If your hand causes you to stumble, cut it off; it is better for you to enter life maimed than to have two hands and to go to hell, to the unquenchable fire. 45And if your foot causes you to stumble, cut it off; it is better for you to enter life lame than to have two feet and to be thrown into hell. 47And if your eye causes you to stumble, tear it out; it is better for you to enter the kingdom of God with one eye than to have two eyes and to be thrown into hell, 48where their worm never dies, and the fire is never quenched" (Mark 9:43-48).The free grace of God can only be grasped by faith or trust in Christ, the giver of grace. "For by grace you have been saved through faith," the first century Ephesian Christians were reminded, "and this is not your own doing; it is the gift of God..." (Ephesians 2:8). "For God so loved the world that he gave his only Son, so that everyone who believes in him may not perish but may have eternal life...Those who believe in him are not condemned; but those who do not believe are condemned already, because they have not believed in the name of the only Son of God" (John 3:16-18).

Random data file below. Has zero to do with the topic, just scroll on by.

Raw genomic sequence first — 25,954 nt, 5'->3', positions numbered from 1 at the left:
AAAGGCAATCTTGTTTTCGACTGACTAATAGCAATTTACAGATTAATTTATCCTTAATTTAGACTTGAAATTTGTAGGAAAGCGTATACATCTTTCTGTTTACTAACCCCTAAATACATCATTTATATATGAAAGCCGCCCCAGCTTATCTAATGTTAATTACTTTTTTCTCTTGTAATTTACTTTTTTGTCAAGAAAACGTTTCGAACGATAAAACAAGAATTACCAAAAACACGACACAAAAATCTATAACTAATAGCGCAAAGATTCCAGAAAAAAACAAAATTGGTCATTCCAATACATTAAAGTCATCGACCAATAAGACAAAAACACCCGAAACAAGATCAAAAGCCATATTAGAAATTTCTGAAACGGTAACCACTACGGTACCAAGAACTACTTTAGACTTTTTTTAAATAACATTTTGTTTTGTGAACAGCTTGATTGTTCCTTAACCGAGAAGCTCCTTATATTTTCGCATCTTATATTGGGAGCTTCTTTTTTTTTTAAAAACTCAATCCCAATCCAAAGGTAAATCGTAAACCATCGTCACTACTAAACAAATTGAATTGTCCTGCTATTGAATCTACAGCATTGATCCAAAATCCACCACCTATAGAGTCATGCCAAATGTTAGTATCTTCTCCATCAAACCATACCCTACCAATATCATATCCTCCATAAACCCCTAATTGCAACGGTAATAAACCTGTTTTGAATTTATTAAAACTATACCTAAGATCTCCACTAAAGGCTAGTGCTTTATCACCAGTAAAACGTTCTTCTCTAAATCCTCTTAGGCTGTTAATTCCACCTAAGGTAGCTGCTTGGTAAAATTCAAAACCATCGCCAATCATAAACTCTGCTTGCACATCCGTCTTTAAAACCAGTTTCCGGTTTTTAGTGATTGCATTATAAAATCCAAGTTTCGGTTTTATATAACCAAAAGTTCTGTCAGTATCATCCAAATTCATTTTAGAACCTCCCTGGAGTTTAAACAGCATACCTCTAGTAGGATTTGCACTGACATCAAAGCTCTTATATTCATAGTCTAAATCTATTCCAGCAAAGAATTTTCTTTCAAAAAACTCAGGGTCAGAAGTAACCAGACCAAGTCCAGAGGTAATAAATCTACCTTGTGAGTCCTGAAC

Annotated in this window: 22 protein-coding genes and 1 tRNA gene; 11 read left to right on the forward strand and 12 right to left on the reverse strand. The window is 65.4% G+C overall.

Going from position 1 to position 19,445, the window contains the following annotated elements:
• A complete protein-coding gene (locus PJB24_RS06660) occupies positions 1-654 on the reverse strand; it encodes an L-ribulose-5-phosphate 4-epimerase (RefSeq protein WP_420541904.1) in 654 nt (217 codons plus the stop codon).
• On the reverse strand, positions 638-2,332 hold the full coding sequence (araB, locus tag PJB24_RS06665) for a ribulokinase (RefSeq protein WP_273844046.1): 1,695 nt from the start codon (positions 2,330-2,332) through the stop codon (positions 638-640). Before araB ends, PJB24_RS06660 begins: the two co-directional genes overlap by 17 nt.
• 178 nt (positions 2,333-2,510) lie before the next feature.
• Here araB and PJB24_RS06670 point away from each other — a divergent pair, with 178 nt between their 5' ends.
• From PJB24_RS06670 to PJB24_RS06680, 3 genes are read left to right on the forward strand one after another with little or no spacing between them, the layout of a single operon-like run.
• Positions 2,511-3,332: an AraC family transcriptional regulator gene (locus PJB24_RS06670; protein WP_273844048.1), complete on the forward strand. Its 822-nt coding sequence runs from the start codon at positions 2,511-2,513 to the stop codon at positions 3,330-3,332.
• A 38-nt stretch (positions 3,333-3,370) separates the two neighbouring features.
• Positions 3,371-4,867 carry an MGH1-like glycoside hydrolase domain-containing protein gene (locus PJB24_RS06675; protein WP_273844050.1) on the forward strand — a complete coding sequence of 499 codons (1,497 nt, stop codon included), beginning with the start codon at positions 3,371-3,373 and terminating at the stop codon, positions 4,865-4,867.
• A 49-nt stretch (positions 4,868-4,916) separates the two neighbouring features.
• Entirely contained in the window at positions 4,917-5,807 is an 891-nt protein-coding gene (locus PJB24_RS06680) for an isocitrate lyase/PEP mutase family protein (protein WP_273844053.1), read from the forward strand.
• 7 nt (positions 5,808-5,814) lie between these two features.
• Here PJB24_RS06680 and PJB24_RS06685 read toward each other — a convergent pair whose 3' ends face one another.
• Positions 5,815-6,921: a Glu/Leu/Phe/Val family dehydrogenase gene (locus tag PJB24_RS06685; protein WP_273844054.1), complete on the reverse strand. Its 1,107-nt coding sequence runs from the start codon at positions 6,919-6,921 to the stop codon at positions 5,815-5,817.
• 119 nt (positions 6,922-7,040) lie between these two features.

In other words, it's a matter of trust. Do we trust in anything more than we trust in Jesus or do we trust in Jesus and His grace?
Jesus doesn't mean that we are literally to cut off hands, feet, or eyes, of course. But He does mean to show us what trust, faith, is like and how hard the way of faith can be. The way of faith in Jesus Christ, of course, brings incomparable comfort, hope, and peace.